Mystery slime found in Nullarbor cave system

By Cate Cadell March 8, 2013
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Scientists are puzzled by curtains of slime discovered in submerged caves beneath the Nullarbor Plain.

STRANGE CURTAINS OF living slime have been discovered hanging in submerged caves beneath the Nullarbor Plain in southern Australia.

Scientists are trying to figure out how the slime – made up of a community of bacteria and tiny single-celled organisms called archaea – can survive deep underground, despite a lack of light and nutrients.

The slime also has an unusual ‘shimmering’ appearance, which experts believe is down to calcite crystals trapped within it.

Slime community is novel discovery

Ian Paulsen, part of the team studying the samples at Macquarie University in Sydney, says his driving motive is to find out how the slime community is making a living in such difficult conditions.

He suspects that a key group of microbes in the slime, which are related to those found in the sea and in fish tanks, are surviving on a diet of carbon dioxide and ammonia.

The caves in question are made almost entirely of limestone, which has created a unique environment for the organisms to grow in.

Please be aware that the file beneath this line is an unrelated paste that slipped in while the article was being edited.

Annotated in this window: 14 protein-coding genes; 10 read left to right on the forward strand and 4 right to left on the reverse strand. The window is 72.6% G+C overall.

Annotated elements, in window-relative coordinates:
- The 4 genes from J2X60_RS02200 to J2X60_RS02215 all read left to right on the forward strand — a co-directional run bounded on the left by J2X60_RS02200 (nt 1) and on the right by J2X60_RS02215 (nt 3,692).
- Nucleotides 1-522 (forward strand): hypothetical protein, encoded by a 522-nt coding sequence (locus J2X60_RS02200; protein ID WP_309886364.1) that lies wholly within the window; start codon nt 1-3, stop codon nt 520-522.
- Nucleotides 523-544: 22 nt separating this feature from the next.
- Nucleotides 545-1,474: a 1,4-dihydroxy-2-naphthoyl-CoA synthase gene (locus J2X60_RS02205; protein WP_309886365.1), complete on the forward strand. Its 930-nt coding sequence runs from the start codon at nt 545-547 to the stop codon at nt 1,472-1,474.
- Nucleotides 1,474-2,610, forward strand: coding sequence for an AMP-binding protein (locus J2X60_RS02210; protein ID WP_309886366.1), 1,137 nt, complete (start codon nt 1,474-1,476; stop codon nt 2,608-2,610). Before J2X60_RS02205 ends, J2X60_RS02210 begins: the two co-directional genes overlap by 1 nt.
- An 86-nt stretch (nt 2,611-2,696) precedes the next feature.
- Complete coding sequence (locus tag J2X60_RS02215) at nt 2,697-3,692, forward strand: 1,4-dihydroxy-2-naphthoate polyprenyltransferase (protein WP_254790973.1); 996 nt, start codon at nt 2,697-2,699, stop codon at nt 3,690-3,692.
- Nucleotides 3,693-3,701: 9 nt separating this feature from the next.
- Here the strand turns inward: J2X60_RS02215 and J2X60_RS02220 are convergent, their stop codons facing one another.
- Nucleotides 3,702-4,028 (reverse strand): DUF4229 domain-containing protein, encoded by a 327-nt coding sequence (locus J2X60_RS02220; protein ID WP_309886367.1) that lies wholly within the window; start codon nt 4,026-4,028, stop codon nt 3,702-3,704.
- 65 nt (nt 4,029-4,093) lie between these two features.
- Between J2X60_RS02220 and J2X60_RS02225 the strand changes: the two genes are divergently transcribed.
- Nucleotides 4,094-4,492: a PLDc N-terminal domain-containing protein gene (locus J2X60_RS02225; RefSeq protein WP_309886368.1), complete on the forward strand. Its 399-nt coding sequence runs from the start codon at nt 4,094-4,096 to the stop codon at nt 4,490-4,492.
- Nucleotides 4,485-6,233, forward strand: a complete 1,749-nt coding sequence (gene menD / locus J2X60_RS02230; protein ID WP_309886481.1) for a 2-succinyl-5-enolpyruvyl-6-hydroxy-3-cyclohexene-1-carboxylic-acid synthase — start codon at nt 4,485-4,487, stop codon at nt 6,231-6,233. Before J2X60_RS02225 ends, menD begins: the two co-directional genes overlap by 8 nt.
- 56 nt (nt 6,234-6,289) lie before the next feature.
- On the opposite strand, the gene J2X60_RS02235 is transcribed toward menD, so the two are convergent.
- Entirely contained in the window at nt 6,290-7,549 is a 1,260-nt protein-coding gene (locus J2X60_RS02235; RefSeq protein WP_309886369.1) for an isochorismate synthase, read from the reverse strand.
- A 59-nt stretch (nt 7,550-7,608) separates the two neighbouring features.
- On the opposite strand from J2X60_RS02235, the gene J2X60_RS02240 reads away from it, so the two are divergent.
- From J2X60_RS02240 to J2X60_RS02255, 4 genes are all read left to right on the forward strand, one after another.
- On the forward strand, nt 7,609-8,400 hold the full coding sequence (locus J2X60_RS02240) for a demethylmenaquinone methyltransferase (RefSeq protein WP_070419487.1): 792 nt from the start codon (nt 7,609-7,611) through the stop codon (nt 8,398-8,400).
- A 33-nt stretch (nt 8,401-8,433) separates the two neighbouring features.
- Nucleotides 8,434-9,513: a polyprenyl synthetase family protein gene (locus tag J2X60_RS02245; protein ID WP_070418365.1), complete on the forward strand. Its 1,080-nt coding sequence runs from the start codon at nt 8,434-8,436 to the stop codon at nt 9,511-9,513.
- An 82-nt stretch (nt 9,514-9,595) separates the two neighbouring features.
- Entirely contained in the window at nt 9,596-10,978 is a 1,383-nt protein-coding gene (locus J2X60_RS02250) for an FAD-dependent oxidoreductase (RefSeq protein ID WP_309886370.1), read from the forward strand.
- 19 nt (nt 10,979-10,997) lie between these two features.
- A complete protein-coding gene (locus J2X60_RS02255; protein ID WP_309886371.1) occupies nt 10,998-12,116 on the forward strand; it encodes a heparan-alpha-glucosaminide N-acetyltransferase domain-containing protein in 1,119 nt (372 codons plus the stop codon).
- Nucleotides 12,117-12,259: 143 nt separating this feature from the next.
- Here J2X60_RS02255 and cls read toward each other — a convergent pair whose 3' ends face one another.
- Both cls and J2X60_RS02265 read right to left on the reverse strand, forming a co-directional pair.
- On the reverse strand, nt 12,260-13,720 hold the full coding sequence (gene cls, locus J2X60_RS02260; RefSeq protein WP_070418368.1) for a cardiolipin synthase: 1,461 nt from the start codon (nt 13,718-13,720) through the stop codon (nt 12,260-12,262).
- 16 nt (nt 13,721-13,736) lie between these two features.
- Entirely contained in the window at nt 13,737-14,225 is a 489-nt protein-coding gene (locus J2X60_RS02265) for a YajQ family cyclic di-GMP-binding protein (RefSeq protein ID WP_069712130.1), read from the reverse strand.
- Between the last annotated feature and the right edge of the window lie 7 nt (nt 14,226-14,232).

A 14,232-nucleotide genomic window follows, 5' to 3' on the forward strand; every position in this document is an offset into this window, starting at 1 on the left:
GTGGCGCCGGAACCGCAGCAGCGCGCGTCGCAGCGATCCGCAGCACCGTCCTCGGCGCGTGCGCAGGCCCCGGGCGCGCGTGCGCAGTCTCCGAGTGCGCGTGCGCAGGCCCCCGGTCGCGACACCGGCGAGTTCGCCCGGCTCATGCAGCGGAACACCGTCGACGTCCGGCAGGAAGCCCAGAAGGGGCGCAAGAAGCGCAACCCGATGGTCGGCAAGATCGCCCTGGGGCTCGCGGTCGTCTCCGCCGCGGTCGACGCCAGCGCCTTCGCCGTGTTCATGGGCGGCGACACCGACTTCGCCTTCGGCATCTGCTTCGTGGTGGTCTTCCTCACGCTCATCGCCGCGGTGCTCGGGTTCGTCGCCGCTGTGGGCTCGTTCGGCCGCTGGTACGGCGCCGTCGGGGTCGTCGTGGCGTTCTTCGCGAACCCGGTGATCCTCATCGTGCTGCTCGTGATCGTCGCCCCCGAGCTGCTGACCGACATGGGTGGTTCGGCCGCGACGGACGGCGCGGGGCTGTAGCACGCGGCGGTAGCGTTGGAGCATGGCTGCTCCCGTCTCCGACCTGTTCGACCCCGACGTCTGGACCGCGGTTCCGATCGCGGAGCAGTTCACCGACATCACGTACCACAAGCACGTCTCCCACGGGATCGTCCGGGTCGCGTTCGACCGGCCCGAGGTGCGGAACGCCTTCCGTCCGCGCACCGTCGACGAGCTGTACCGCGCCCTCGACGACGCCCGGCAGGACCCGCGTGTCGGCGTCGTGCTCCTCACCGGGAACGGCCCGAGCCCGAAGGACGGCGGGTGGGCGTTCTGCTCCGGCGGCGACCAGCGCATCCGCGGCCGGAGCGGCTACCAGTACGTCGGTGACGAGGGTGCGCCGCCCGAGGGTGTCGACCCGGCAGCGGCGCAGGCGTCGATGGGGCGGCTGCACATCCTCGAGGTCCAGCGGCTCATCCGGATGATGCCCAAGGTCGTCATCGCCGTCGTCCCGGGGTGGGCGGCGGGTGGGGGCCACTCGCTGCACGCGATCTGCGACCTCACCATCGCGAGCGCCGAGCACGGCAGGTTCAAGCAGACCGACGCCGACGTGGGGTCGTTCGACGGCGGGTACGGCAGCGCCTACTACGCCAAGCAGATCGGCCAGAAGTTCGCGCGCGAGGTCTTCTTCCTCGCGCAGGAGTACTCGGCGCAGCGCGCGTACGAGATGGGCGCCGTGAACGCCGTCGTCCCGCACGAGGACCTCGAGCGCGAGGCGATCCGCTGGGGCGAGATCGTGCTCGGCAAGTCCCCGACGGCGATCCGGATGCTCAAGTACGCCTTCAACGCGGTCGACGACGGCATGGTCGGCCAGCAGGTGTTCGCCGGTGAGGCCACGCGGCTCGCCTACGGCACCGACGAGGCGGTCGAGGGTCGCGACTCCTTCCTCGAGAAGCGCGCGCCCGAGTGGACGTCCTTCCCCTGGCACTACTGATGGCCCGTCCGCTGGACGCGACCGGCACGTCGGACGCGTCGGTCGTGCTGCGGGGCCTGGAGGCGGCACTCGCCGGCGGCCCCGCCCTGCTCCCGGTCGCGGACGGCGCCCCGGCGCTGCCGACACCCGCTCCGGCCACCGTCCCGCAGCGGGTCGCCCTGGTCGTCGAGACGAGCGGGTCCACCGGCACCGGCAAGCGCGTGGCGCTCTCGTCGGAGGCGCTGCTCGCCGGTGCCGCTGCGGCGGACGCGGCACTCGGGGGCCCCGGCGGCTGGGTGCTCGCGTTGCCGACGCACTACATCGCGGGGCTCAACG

“The water is saturated with calcium from the limestone, and you get these microscopic calcium crystals that form in the slime,” says Ian.  “If you’re a diver and you shine your flashlight on them, they light up like slimy little Christmas trees.”

Nullarbor cave slimes

The material is known as the Nullarbor cave slimes. (Credit: Peter Rogers)

Calcite crystals create underwater shimmer

Calcite crystals are often found in limestone caves, and make up structures such as stalactites and stalagmites.

“Cave divers commonly call them ‘snot rooms’,” says Steve Trewavas, who collected samples from the caves along with other members of the Cave Divers Association of Australia.

“The [slime has] a white or yellowish tinge and hang down in big tendrils.”

In an ongoing study, the group aims to find out whether the growth of the crystals is purely by chance, or if the bacteria play a role in their formation.

“We want to work out whether the bacteria is mediating them through some sort of process,” says Ian. “They could have potential nanotechnology applications if we could get them to grow in useful shapes.”

Underwater caves beneath Nullarbor

Weebubbie Cave, where the slime curtains were observed, is one of the largest known cave systems under the Nullarbor.

The water in which the microbes reproduce is much saltier than regular seawater, and crystal clear due to the lack of sediment.

Steve, who took photographs illustrating this story while collecting specimens, said the dazzling slimes were “extremely rare,” being limited to the few small caverns in the Nullarbor that could offer such a unique environment.

The findings are published in the Journal for the International Society of Microbial Ecology.